Lecture by Dr. Kirsty Bannister, Lecturer, Pharmacology
King’s College London
Descending controls and considerations: a noradrenergic view
Biography (basic research):
Kirsty Bannister graduated from UCL in 2003 with a BSc in Pharmacology (first class honours) before completing a Master of Research and subsequent PhD in Epigenetics at Imperial College London. In 2008 Kirsty began a post-doctoral placement back at UCL in the Neuropharmacology of Pain laboratory, investigating neural and pharmacological systems that sub-serve pain transmission and modulation in the spinal cord and brain. Kirsty joined King’s College London in the autumn of 2017 on a permanent basis as a Lecturer in Pharmacology and Principal Investigator. Her interests remain investigating how pain can be controlled in both normal and pathological conditions, and how to translate basic science to the patient.
Descending controls comprise pathways that originate in midbrain and brainstem regions and project onto the spinal cord, interacting to produce the overall pain experience. I begin by discussing diffuse noxious inhibitory controls (DNIC), a unique form of endogenous descending inhibitory pathway. Previously we researched the spinal pharmacology of pathways that sub-serve DNIC and showed that, in the normal situation, DNIC produce a final inhibitory effect through the actions of noradrenaline at spinal α2 -adrenoceptors, although serotonin, acting on facilitatory spinal 5-HT3receptors, influences the final expression also.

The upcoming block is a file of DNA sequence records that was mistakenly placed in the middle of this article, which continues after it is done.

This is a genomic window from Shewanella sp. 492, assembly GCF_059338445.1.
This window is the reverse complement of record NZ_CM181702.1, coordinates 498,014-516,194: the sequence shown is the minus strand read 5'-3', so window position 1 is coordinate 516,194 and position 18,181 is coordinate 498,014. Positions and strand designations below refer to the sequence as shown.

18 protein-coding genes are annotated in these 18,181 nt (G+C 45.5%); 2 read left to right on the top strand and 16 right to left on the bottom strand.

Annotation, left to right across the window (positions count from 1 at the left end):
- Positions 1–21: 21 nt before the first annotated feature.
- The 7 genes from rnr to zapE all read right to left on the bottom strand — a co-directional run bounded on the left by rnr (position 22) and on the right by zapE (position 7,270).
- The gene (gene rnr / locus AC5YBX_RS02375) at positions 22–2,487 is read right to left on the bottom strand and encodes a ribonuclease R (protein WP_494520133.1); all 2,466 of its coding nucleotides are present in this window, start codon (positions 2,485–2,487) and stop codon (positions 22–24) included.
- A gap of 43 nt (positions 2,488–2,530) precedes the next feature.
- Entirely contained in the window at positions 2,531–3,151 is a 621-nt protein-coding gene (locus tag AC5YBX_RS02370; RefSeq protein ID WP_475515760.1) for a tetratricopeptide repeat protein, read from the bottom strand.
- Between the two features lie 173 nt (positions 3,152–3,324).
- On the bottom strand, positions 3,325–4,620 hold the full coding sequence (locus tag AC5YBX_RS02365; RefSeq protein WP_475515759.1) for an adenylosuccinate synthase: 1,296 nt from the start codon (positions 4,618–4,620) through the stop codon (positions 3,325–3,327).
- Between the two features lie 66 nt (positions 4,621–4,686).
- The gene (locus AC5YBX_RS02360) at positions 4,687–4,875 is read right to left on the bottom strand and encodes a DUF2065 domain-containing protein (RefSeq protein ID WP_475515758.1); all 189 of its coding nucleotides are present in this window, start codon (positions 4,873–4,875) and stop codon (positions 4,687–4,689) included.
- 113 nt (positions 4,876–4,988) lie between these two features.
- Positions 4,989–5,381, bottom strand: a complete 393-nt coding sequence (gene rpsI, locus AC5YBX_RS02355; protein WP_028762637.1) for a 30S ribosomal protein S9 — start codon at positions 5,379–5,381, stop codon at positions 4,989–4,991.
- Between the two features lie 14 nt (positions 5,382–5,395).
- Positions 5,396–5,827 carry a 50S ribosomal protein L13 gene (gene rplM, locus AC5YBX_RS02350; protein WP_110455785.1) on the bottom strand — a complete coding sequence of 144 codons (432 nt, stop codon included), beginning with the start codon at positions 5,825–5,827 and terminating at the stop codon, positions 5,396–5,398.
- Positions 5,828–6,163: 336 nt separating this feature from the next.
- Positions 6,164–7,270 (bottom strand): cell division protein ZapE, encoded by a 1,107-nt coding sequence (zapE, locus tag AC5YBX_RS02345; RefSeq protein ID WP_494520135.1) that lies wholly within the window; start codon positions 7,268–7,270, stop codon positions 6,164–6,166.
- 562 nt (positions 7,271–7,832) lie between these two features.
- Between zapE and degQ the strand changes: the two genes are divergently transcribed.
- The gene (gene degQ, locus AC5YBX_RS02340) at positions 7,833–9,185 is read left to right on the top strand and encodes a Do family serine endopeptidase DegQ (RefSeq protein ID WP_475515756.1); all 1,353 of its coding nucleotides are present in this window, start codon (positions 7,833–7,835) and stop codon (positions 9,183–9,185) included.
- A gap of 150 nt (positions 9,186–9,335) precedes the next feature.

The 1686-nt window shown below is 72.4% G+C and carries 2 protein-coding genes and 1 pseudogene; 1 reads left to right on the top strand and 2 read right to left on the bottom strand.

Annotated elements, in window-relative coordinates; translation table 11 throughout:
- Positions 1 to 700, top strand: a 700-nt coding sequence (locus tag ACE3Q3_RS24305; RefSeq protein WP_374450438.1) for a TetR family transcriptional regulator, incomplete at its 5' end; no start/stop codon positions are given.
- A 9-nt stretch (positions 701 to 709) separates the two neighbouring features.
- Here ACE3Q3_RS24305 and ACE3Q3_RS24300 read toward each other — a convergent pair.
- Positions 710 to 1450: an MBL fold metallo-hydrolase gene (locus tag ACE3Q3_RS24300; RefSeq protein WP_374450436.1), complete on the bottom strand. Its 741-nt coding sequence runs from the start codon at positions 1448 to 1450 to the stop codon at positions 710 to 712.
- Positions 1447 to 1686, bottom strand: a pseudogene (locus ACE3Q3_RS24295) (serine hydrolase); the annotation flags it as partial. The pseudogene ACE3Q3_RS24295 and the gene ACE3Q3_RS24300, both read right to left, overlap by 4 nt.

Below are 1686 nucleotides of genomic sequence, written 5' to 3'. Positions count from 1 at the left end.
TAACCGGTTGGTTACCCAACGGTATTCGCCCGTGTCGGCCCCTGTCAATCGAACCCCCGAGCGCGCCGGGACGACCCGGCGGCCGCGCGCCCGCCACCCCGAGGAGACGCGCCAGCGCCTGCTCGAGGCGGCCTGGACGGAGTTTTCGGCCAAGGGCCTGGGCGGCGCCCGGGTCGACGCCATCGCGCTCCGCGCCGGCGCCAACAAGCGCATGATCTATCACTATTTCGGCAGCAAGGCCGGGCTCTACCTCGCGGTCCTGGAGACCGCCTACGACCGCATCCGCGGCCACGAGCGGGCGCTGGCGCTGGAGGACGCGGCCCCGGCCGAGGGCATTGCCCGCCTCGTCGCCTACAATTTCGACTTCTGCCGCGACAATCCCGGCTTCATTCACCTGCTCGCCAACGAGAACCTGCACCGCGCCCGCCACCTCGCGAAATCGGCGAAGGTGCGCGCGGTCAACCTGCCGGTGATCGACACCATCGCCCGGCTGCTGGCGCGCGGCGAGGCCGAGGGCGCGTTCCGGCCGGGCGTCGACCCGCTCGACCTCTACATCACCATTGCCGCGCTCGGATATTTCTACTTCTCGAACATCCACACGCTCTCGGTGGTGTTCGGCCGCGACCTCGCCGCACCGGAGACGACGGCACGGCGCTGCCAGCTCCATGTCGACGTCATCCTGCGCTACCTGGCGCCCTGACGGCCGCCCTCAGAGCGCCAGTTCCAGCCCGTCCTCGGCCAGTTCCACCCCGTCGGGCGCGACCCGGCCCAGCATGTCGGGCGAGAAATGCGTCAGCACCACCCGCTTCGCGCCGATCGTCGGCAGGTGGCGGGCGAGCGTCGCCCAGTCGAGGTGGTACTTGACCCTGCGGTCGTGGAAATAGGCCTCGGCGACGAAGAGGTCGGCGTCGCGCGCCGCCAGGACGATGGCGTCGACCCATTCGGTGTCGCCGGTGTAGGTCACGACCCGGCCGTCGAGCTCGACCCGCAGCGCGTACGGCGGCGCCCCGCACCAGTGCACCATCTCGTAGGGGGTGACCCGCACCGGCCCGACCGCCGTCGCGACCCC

My current and future research interests remain focused on DNIC and also on mechanisms of gabapentin/pregabalin mediated analgesia. I will highlight our most recent research demonstrating that gabapentin mediated analgesia involves inhibition of injury-induced spinal neuronal excitability and evoked hypersensitivity amongst other factors. My future research interests include understanding precisely what conditioning stimuli can evoke DNIC and whether pregabalin-mediated analgesia at supra-spinal sites interacts with or influences DNIC expression, possibly via spinal 2 adrenoceptor mediated mechanisms.
Professor Thomas Graven-Nielsen, DMSc, PhD
Center for Neuroplasticity and Pain (CNAP)